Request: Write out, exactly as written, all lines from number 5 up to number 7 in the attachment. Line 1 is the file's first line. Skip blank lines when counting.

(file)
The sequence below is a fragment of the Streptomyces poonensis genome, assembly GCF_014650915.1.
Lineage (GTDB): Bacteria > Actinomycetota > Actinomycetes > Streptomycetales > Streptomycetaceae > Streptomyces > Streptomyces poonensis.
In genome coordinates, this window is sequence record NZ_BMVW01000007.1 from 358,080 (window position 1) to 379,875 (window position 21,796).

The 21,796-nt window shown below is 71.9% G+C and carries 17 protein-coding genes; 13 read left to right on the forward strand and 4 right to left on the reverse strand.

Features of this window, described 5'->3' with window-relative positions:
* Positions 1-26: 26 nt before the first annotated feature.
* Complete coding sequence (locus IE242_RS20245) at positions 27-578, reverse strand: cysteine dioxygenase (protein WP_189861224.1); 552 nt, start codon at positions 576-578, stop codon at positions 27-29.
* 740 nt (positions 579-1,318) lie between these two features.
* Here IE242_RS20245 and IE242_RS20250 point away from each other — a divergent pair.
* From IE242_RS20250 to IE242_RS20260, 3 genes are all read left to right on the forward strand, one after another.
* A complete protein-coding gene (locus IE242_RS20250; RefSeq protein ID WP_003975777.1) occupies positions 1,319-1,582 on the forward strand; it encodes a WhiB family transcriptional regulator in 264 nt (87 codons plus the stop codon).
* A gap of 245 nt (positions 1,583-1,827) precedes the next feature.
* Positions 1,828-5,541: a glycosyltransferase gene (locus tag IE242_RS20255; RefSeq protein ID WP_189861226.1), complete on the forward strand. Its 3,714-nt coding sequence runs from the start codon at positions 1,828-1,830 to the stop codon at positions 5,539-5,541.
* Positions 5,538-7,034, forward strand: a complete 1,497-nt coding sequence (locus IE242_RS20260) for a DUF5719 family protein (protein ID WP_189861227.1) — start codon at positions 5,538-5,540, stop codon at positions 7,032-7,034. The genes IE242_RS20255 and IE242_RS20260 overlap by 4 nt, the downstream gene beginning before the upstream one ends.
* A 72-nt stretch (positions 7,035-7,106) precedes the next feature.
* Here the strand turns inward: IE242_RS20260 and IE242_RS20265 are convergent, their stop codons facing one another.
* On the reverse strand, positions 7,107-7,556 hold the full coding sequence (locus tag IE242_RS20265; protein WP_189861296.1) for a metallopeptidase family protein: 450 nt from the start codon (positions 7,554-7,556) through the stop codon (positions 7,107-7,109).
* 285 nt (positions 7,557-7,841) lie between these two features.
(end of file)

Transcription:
Features of this window, described 5'->3' with window-relative positions:
* Positions 1-26: 26 nt before the first annotated feature.
* Complete coding sequence (locus IE242_RS20245) at positions 27-578, reverse strand: cysteine dioxygenase (protein WP_189861224.1); 552 nt, start codon at positions 576-578, stop codon at positions 27-29.